Integrating new AI into classrooms

Teachers at Diamond Bar High School are embracing the potential of artificial intelligence in the classroom, utilizing tools such as Class Companion and DeAP Learning Lab to enhance the learning experience of the students.

The subject of artificial intelligence has been rising in popularity, especially after the release of ChatGPT last year. In its early days, ChatGPT was seen as a threat to many teachers and parents, a tool to help students cheat and write unique, full-length essays at the click of a button. Many teachers now seek a fix for this issue.

I am concerned that [AI] will become a problem,” history teacher Emily Clark said via email. “One of my summer goals is to learn how to make my assignments AI-proof. Part of that will be reinforcing the importance of integrity and personal responsibility.”

Lately, however, it has become clear that artificial intelligence could also be utilized to greatly benefit schools. For instance, DBHS history teachers have started using Class Companion, an AI tool that assesses written assignments on the AP grading scale.

I have found Class Companion very helpful in helping my students prepare for the AP exam this spring,” history teacher Lindsay Arnold said via email.

Class Companion can save up to ten hours for teachers per week, according to its official website. It also can offer students much more practice and feedback.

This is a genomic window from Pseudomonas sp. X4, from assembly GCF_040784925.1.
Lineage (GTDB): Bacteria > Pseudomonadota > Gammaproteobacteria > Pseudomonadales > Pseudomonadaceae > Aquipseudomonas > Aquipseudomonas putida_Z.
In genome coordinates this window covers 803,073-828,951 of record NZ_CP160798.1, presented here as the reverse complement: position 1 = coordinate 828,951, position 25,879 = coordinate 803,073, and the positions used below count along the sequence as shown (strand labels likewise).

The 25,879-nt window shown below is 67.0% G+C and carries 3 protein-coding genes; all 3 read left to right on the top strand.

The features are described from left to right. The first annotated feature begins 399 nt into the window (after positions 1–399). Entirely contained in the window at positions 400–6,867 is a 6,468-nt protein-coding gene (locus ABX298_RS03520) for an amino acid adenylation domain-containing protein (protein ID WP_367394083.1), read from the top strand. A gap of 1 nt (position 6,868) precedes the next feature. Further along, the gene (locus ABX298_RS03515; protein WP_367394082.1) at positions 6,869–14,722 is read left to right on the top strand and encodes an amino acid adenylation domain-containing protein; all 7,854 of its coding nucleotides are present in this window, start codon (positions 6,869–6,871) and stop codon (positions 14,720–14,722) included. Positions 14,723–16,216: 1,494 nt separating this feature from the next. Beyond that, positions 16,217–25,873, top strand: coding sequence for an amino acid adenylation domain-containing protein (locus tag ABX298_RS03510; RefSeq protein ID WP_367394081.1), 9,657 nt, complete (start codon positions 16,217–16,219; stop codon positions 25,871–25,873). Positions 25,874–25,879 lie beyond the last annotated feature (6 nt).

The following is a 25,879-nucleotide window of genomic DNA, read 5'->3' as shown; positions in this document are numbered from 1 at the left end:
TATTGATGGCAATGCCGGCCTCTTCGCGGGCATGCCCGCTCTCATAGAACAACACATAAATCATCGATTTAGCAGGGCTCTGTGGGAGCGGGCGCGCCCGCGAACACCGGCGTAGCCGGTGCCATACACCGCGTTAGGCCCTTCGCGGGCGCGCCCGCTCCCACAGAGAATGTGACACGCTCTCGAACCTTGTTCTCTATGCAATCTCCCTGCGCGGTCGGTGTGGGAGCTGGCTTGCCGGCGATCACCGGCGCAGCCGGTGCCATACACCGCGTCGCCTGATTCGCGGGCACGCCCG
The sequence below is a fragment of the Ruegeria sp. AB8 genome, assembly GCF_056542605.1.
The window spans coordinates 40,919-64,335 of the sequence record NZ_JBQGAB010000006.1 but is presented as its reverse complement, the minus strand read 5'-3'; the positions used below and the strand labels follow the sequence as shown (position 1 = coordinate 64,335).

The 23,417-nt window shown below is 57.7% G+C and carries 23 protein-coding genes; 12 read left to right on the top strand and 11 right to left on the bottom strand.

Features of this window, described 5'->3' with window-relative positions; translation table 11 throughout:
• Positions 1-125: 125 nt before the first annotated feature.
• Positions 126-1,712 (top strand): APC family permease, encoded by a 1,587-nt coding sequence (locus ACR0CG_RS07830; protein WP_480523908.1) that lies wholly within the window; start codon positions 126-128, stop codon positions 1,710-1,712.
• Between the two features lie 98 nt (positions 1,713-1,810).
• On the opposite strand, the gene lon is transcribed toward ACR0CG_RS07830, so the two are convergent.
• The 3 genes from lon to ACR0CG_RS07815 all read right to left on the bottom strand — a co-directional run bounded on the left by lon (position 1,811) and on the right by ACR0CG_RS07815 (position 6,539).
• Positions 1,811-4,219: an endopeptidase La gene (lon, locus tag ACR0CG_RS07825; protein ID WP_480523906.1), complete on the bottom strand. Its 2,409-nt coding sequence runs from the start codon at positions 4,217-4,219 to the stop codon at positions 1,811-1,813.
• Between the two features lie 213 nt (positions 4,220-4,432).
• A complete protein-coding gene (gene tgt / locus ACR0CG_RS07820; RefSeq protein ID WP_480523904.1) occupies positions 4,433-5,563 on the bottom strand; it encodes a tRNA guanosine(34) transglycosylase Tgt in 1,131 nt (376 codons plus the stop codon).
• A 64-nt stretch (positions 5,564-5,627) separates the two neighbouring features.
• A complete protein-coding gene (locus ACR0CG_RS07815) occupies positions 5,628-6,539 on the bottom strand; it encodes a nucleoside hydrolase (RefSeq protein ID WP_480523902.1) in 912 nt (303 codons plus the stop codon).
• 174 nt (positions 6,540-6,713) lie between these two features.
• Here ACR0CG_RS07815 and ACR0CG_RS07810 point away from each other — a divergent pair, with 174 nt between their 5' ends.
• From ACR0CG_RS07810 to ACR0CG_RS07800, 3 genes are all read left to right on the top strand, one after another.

“I can usually only give feedback to students twice a month on practice essays, but with Class Companion, I was able to post about 20 optional practice essays the month leading up to the exam,” Arnold said. “I am hoping to use Class Companion in my classes next year in offering my students more practice writing opportunities when they are learning the various AP History writing skills.”

Some teachers have also recommended another AI platform for students to utilize, DeAP Learning Lab, which gives students detailed help on specific AP history courses, like APUSH, AP Euro, and AP World, along with feedback on essays.

Although teachers have considered AI tools to be very favorable thus far, the students have shared mixed opinions.

“Class Companion has certainly been useful for me and my classmates,” junior Abby Lee said. “However, [we] feel as though the AI doesn’t give enough harsh feedback. I prefer old-fashioned teaching over AI teaching for now, until AI gets better.”

Nevertheless, AI is becoming increasingly common in not only DBHS, but plenty of other high schools and colleges as well. According to a study done by the International Data Corporation, 92% of U.S. institutions are either experimenting with AI or are using it as a core part of their teaching strategies. This undoubtedly shows that artificial intelligence will likely be a crucial component in the future of education.

My hope is that it becomes simply another pedagogical tool that complements a teacher’s other resources,” said Clark. “I am really excited about expanding the use of Class Companion next year and seeing how that helps students improve.”